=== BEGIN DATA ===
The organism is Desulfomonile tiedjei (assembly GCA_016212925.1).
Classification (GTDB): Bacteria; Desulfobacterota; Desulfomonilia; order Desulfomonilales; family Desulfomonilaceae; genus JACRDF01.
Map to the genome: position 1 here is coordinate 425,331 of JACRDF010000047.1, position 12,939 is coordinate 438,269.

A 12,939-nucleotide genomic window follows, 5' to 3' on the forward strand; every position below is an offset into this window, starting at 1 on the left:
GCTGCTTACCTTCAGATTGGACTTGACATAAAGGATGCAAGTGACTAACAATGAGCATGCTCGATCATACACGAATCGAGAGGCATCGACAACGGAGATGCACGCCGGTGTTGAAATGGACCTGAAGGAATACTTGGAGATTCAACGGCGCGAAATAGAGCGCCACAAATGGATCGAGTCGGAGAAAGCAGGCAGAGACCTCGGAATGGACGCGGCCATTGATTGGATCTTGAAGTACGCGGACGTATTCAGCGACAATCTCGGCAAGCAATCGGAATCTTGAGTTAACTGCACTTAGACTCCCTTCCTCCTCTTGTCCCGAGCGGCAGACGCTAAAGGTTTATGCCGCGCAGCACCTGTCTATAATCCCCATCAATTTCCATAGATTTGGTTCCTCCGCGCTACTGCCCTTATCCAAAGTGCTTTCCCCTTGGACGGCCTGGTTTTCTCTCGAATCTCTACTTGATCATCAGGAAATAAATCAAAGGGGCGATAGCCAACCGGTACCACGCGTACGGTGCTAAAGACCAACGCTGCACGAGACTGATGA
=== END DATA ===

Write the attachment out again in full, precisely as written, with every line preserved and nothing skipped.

The organism is Desulfomonile tiedjei (assembly GCA_016212925.1).
Classification (GTDB): Bacteria; Desulfobacterota; Desulfomonilia; order Desulfomonilales; family Desulfomonilaceae; genus JACRDF01.
Map to the genome: position 1 here is coordinate 425,331 of JACRDF010000047.1, position 12,939 is coordinate 438,269.

A 12,939-nucleotide genomic window follows, 5' to 3' on the forward strand; every position below is an offset into this window, starting at 1 on the left:
GCTGCTTACCTTCAGATTGGACTTGACATAAAGGATGCAAGTGACTAACAATGAGCATGCTCGATCATACACGAATCGAGAGGCATCGACAACGGAGATGCACGCCGGTGTTGAAATGGACCTGAAGGAATACTTGGAGATTCAACGGCGCGAAATAGAGCGCCACAAATGGATCGAGTCGGAGAAAGCAGGCAGAGACCTCGGAATGGACGCGGCCATTGATTGGATCTTGAAGTACGCGGACGTATTCAGCGACAATCTCGGCAAGCAATCGGAATCTTGAGTTAACTGCACTTAGACTCCCTTCCTCCTCTTGTCCCGAGCGGCAGACGCTAAAGGTTTATGCCGCGCAGCACCTGTCTATAATCCCCATCAATTTCCATAGATTTGGTTCCTCCGCGCTACTGCCCTTATCCAAAGTGCTTTCCCCTTGGACGGCCTGGTTTTCTCTCGAATCTCTACTTGATCATCAGGAAATAAATCAAAGGGGCGATAGCCAACCGGTACCACGCGTACGGTGCTAAAGACCAACGCTGCACGAGACTGATGA